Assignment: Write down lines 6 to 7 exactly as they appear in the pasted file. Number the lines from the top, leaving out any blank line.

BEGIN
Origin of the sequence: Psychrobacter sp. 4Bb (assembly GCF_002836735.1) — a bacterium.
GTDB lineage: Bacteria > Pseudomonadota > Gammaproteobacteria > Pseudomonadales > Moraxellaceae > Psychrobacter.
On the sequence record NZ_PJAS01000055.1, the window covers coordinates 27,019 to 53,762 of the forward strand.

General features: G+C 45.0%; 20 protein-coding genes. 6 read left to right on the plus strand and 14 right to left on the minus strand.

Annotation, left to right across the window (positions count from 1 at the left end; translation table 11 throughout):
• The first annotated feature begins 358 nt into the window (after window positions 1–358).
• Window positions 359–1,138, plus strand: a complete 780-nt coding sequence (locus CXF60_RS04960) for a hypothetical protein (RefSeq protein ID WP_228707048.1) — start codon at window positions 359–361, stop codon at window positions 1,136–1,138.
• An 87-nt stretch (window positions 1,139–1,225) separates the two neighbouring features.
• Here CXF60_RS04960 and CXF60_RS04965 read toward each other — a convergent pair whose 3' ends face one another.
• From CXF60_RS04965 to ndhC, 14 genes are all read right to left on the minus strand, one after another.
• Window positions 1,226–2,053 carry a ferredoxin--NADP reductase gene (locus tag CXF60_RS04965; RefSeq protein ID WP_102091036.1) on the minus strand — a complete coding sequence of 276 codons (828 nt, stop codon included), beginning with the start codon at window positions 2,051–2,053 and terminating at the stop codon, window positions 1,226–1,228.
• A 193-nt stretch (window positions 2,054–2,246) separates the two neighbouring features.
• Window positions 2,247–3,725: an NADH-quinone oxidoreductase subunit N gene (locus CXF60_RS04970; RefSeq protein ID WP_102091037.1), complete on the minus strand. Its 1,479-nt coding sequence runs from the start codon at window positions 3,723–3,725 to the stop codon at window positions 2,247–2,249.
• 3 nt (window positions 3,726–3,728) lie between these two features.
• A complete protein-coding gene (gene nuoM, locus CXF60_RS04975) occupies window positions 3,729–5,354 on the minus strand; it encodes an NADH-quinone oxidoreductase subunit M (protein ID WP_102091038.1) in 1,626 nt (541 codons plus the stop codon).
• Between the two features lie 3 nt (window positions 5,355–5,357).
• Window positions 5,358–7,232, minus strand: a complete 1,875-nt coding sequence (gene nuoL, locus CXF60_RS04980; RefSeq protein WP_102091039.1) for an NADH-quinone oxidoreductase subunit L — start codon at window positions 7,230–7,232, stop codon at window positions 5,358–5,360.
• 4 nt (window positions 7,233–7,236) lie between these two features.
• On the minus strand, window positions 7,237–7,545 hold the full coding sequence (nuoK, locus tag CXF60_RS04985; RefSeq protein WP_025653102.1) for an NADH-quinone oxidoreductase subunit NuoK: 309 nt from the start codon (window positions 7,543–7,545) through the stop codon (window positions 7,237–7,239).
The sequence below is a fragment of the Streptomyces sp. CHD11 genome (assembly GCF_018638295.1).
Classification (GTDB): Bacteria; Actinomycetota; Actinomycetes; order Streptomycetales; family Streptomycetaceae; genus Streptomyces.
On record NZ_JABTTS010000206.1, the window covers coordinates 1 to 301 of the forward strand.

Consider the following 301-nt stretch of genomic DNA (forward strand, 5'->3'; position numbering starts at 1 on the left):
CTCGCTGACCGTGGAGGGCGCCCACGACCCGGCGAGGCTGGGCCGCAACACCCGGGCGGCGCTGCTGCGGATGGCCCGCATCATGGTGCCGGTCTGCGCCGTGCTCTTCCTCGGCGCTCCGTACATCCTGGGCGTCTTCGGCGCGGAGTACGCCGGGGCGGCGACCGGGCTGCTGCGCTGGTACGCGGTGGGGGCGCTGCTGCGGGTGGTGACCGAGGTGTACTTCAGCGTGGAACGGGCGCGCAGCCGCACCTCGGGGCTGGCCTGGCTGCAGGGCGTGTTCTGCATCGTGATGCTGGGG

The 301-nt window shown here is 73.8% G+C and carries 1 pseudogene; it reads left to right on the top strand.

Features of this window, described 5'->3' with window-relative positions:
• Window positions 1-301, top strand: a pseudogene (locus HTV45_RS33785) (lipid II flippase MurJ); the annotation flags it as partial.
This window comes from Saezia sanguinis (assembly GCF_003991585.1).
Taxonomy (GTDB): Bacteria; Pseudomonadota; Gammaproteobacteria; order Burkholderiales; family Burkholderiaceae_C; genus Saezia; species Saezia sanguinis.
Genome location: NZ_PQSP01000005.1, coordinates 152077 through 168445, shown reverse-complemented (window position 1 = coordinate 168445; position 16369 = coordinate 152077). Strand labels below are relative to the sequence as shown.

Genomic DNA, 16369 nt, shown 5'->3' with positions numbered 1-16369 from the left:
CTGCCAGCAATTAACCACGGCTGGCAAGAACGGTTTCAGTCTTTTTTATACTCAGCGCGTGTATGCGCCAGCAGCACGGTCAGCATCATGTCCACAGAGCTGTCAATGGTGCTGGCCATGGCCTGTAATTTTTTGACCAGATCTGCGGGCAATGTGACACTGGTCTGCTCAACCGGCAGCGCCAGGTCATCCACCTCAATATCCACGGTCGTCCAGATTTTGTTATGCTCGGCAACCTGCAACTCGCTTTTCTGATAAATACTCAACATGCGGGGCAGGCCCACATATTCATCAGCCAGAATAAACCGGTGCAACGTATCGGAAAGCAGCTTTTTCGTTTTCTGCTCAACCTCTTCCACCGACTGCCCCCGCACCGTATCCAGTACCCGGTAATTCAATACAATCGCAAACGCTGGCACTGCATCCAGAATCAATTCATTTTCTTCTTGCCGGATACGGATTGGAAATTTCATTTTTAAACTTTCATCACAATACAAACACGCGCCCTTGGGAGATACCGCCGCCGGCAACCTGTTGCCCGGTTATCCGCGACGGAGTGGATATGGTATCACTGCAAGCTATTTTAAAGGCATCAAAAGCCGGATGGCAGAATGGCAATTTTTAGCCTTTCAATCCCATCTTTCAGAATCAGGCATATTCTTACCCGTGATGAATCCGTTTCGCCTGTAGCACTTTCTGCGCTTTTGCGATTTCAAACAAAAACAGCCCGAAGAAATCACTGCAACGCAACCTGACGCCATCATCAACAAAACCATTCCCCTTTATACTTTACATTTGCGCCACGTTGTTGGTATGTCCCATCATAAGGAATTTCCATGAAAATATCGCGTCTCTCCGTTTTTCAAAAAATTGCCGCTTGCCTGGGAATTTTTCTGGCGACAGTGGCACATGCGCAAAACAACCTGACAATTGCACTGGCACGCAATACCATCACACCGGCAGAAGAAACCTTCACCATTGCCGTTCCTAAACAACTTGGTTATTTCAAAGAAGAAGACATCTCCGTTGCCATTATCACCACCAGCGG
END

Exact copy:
• The first annotated feature begins 358 nt into the window (after window positions 1–358).
• Window positions 359–1,138, plus strand: a complete 780-nt coding sequence (locus CXF60_RS04960) for a hypothetical protein (RefSeq protein ID WP_228707048.1) — start codon at window positions 359–361, stop codon at window positions 1,136–1,138.